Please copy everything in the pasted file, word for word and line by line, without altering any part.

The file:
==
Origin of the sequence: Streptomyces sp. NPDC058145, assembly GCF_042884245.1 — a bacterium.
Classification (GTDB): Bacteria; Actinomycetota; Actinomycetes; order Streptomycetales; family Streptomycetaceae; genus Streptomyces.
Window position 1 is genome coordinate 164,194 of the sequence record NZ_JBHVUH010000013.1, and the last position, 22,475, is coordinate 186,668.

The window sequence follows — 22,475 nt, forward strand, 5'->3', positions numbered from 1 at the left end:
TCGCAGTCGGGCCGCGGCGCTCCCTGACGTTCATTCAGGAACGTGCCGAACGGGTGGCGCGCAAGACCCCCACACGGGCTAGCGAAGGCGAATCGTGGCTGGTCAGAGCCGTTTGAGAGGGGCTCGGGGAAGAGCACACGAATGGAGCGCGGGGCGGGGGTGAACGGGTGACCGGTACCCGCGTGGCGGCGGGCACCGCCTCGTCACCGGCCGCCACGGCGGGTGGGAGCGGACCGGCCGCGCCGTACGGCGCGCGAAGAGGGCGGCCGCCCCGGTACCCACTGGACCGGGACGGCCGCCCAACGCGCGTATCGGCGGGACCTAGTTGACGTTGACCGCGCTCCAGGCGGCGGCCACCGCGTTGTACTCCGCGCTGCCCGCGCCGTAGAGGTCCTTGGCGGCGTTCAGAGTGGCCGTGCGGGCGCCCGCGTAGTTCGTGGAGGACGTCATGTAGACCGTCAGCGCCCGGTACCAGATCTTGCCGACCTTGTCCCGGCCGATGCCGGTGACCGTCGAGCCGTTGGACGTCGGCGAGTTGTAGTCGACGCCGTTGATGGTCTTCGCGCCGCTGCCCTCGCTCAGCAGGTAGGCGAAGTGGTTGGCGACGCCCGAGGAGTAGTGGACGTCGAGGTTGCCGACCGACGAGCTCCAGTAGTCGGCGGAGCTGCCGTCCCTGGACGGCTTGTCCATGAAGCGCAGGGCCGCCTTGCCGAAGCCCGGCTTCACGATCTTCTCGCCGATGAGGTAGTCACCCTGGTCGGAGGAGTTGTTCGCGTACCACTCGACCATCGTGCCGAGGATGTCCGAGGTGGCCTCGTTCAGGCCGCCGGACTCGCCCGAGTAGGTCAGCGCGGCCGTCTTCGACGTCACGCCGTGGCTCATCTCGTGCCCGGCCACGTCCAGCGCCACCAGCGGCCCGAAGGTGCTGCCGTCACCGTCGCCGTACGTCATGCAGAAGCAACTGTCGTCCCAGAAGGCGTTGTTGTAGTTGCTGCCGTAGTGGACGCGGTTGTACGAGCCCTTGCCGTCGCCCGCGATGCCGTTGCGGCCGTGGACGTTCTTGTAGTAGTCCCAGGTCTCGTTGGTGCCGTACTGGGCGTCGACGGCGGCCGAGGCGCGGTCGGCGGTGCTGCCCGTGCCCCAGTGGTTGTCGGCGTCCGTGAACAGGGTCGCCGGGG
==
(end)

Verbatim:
Origin of the sequence: Streptomyces sp. NPDC058145, assembly GCF_042884245.1 — a bacterium.
Classification (GTDB): Bacteria; Actinomycetota; Actinomycetes; order Streptomycetales; family Streptomycetaceae; genus Streptomyces.
Window position 1 is genome coordinate 164,194 of the sequence record NZ_JBHVUH010000013.1, and the last position, 22,475, is coordinate 186,668.

The window sequence follows — 22,475 nt, forward strand, 5'->3', positions numbered from 1 at the left end:
TCGCAGTCGGGCCGCGGCGCTCCCTGACGTTCATTCAGGAACGTGCCGAACGGGTGGCGCGCAAGACCCCCACACGGGCTAGCGAAGGCGAATCGTGGCTGGTCAGAGCCGTTTGAGAGGGGCTCGGGGAAGAGCACACGAATGGAGCGCGGGGCGGGGGTGAACGGGTGACCGGTACCCGCGTGGCGGCGGGCACCGCCTCGTCACCGGCCGCCACGGCGGGTGGGAGCGGACCGGCCGCGCCGTACGGCGCGCGAAGAGGGCGGCCGCCCCGGTACCCACTGGACCGGGACGGCCGCCCAACGCGCGTATCGGCGGGACCTAGTTGACGTTGACCGCGCTCCAGGCGGCGGCCACCGCGTTGTACTCCGCGCTGCCCGCGCCGTAGAGGTCCTTGGCGGCGTTCAGAGTGGCCGTGCGGGCGCCCGCGTAGTTCGTGGAGGACGTCATGTAGACCGTCAGCGCCCGGTACCAGATCTTGCCGACCTTGTCCCGGCCGATGCCGGTGACCGTCGAGCCGTTGGACGTCGGCGAGTTGTAGTCGACGCCGTTGATGGTCTTCGCGCCGCTGCCCTCGCTCAGCAGGTAGGCGAAGTGGTTGGCGACGCCCGAGGAGTAGTGGACGTCGAGGTTGCCGACCGACGAGCTCCAGTAGTCGGCGGAGCTGCCGTCCCTGGACGGCTTGTCCATGAAGCGCAGGGCCGCCTTGCCGAAGCCCGGCTTCACGATCTTCTCGCCGATGAGGTAGTCACCCTGGTCGGAGGAGTTGTTCGCGTACCACTCGACCATCGTGCCGAGGATGTCCGAGGTGGCCTCGTTCAGGCCGCCGGACTCGCCCGAGTAGGTCAGCGCGGCCGTCTTCGACGTCACGCCGTGGCTCATCTCGTGCCCGGCCACGTCCAGCGCCACCAGCGGCCCGAAGGTGCTGCCGTCACCGTCGCCGTACGTCATGCAGAAGCAACTGTCGTCCCAGAAGGCGTTGTTGTAGTTGCTGCCGTAGTGGACGCGGTTGTACGAGCCCTTGCCGTCGCCCGCGATGCCGTTGCGGCCGTGGACGTTCTTGTAGTAGTCCCAGGTCTCGTTGGTGCCGTACTGGGCGTCGACGGCGGCCGAGGCGCGGTCGGCGGTGCTGCCCGTGCCCCAGTGGTTGTCGGCGTCCGTGAACAGGGTCGCCGGGG